You Can’t Bank on Goodwill in a Crisis

With the spotlight on the banking sector, it was timely to hear Australian Bankers’ Association (ABA) CEO, Anna Bligh, speak recently at the 2017 Mumbrella Finance Marketing Summit.

In her keynote speech, ‘Changing the way Australians feel about banks’, Bligh talked about the power shift in the banking sector which has left consumers in the driver’s seat. She also spoke about the millions of dollars being invested by Aussie banks as a result of this shift – into technology, mobile and online banking, and other services that will deliver the 24/7 convenience and access that we have become accustomed to.

Yet it was her related comments around trust in the banking sector that were particularly interesting – comments that were delivered in the same week that Commonwealth Bank of Australia’s Chief Executive Officer, Ian Narev, was questioned over allegations the bank had breached money laundering laws (but ahead of the announcement he would be retiring next year) and also the week he had announced the bank’s $9.88 billion profit (the eighth consecutive record profit).

Bligh acknowledged that Aussies don’t hold the banking sector as a whole in high regard. This may not be surprising. We are more trusting however of our own personal banks – as long as they deliver what we expect in terms of access, convenience, and reliable technology. ABA commissioned research shows that over half of respondents (53%) trust their own bank, while this drops to only a third (31%) when questioned on their trust of the banking industry.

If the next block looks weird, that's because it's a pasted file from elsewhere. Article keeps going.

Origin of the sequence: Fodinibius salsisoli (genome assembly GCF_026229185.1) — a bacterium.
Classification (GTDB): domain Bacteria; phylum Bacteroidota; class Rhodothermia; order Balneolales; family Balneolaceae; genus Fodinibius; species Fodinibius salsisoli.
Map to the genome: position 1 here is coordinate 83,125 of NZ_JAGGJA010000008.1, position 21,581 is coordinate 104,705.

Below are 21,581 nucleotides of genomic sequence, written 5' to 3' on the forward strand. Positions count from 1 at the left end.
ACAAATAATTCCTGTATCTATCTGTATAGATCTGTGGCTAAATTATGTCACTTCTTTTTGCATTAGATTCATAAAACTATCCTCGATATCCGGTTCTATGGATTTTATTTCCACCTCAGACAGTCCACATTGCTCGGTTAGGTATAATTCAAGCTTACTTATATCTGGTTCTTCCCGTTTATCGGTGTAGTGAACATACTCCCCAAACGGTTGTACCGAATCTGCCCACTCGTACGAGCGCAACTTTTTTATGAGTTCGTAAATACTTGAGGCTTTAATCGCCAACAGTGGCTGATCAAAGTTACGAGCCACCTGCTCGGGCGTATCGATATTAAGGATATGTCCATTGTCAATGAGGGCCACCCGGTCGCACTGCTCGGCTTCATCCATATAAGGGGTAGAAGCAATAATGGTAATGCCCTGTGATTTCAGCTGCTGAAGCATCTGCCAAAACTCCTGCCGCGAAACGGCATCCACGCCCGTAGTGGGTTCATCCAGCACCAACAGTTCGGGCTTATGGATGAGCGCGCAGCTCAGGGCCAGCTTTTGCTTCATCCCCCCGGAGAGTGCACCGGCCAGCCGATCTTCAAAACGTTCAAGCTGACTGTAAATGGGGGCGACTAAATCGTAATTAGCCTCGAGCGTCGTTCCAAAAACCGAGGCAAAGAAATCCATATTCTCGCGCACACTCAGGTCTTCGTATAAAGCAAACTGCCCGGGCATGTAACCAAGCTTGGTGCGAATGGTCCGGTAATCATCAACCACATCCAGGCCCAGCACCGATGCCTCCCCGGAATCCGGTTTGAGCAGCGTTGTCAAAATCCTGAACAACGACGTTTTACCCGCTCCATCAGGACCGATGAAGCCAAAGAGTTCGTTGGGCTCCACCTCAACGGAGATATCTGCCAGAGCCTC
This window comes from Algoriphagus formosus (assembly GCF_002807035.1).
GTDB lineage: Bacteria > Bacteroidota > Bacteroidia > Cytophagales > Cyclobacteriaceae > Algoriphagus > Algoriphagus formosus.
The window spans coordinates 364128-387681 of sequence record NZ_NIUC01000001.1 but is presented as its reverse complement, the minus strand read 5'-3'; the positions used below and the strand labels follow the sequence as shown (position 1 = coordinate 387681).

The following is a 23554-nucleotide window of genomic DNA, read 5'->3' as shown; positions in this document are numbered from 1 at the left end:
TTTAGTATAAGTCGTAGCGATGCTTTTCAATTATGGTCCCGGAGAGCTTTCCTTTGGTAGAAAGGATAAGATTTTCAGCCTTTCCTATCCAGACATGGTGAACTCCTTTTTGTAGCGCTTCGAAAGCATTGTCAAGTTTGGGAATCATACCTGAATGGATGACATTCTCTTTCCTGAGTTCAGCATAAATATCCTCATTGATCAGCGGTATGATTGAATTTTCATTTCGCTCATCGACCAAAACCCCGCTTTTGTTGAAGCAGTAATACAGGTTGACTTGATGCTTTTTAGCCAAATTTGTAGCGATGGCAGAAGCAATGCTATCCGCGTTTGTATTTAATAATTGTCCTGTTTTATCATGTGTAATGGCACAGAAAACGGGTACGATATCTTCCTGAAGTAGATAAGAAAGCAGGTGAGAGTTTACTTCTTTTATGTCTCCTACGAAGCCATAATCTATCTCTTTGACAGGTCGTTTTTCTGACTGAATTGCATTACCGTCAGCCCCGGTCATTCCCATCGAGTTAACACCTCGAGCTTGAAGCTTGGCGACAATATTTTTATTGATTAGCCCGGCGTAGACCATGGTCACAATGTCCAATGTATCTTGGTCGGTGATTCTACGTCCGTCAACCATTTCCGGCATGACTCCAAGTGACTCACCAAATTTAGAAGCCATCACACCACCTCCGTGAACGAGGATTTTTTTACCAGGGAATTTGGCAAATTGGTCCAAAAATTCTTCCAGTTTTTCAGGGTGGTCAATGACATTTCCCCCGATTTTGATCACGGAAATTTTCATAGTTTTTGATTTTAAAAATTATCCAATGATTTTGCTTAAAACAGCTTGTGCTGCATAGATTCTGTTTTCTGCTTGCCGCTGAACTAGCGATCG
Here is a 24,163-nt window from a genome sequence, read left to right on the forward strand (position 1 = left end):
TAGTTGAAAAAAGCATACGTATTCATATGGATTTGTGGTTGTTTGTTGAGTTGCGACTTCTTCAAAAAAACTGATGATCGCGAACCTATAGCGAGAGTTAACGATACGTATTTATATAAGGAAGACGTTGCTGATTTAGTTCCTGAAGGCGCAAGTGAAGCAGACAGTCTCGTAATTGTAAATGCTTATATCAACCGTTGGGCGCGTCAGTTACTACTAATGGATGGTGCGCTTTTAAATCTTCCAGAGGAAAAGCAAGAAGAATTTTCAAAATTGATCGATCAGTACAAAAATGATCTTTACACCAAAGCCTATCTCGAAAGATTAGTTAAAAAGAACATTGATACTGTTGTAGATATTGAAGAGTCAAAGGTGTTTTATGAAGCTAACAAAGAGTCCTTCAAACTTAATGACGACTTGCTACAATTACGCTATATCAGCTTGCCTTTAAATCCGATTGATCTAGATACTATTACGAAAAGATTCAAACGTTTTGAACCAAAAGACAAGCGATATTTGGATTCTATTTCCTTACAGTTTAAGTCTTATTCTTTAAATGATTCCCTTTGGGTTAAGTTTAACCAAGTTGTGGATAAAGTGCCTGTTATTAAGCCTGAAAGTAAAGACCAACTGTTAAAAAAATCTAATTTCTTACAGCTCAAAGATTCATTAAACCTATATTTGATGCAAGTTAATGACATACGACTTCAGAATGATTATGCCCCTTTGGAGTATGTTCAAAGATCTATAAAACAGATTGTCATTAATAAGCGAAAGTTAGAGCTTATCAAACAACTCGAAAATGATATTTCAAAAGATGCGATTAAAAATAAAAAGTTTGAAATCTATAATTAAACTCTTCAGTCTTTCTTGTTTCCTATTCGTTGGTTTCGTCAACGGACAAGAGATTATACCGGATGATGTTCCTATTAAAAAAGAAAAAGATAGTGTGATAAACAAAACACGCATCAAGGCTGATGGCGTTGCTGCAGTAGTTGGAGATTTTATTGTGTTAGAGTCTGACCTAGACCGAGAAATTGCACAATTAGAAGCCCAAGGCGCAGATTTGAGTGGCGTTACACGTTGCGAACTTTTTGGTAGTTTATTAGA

If this is true, our own banks will keep our trust by delivering a secure and convenient service, with relevant and modern products. But what of the industry at large? How will they earn and maintain our trust?

Bligh had three key suggestions for the industry that can be applied to any business or industry facing a trust – or reputation – crisis:


1. You can’t comms your way out of the issue of trust

Communication is critical in any reputation management or rebuild strategy. Yet as Bligh rightly pointed out, communication doesn’t provide a silver bullet to addressing issues around trust. All the key messages in the world won’t get you anywhere if people don’t actually believe you are committed to making changes for the better.


2. Do the hard yards on changes then do a better job communicating those changes

This is really step one. If a business or industry is facing a reputation issue – and the banking sector is not alone here – identifying what needs to change at an operational, cultural or procedural level to change the public’s perceptions should be the first consideration. This is about showing, not just telling. Once you identify and commit to making real changes – which is not an easy task, granted – you then have something meaningful to communicate.


3. Strong leadership is key but changes needs to be embedded through to the frontline

They say generals are made in war not peace. When facing criticism or an organisational issue or crisis, strong leadership will drive reputation. Changes made at the top need to then infiltrate throughout the whole business. Those in your business dealing with clients or customers need to be on the same page otherwise no one will believe the words from leaders (see point number one again).

Trust is certainly an important asset for every business. The question is, whether businesses are being proactive enough to earn and maintain that trust.

Time will tell for the banking industry.